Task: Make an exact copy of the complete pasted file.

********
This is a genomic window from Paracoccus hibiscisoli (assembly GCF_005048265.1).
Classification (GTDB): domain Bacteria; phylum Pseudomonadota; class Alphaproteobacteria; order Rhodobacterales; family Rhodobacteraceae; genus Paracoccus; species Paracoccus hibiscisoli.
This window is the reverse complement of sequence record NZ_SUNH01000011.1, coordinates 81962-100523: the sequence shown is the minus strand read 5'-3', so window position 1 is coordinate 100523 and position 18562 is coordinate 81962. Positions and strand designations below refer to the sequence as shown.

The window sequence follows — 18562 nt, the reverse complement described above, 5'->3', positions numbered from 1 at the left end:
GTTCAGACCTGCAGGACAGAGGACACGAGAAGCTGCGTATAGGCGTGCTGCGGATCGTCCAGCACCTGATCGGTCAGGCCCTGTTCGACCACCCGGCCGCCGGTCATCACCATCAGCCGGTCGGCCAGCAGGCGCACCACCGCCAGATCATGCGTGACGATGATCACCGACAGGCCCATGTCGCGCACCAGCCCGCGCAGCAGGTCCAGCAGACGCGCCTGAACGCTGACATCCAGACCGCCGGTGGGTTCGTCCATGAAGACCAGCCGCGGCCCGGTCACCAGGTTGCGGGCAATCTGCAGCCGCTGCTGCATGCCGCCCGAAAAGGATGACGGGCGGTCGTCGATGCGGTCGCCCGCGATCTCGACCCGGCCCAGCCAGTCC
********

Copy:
This is a genomic window from Paracoccus hibiscisoli (assembly GCF_005048265.1).
Classification (GTDB): domain Bacteria; phylum Pseudomonadota; class Alphaproteobacteria; order Rhodobacterales; family Rhodobacteraceae; genus Paracoccus; species Paracoccus hibiscisoli.
This window is the reverse complement of sequence record NZ_SUNH01000011.1, coordinates 81962-100523: the sequence shown is the minus strand read 5'-3', so window position 1 is coordinate 100523 and position 18562 is coordinate 81962. Positions and strand designations below refer to the sequence as shown.

The window sequence follows — 18562 nt, the reverse complement described above, 5'->3', positions numbered from 1 at the left end:
GTTCAGACCTGCAGGACAGAGGACACGAGAAGCTGCGTATAGGCGTGCTGCGGATCGTCCAGCACCTGATCGGTCAGGCCCTGTTCGACCACCCGGCCGCCGGTCATCACCATCAGCCGGTCGGCCAGCAGGCGCACCACCGCCAGATCATGCGTGACGATGATCACCGACAGGCCCATGTCGCGCACCAGCCCGCGCAGCAGGTCCAGCAGACGCGCCTGAACGCTGACATCCAGACCGCCGGTGGGTTCGTCCATGAAGACCAGCCGCGGCCCGGTCACCAGGTTGCGGGCAATCTGCAGCCGCTGCTGCATGCCGCCCGAAAAGGATGACGGGCGGTCGTCGATGCGGTCGCCCGCGATCTCGACCCGGCCCAGCCAGTCC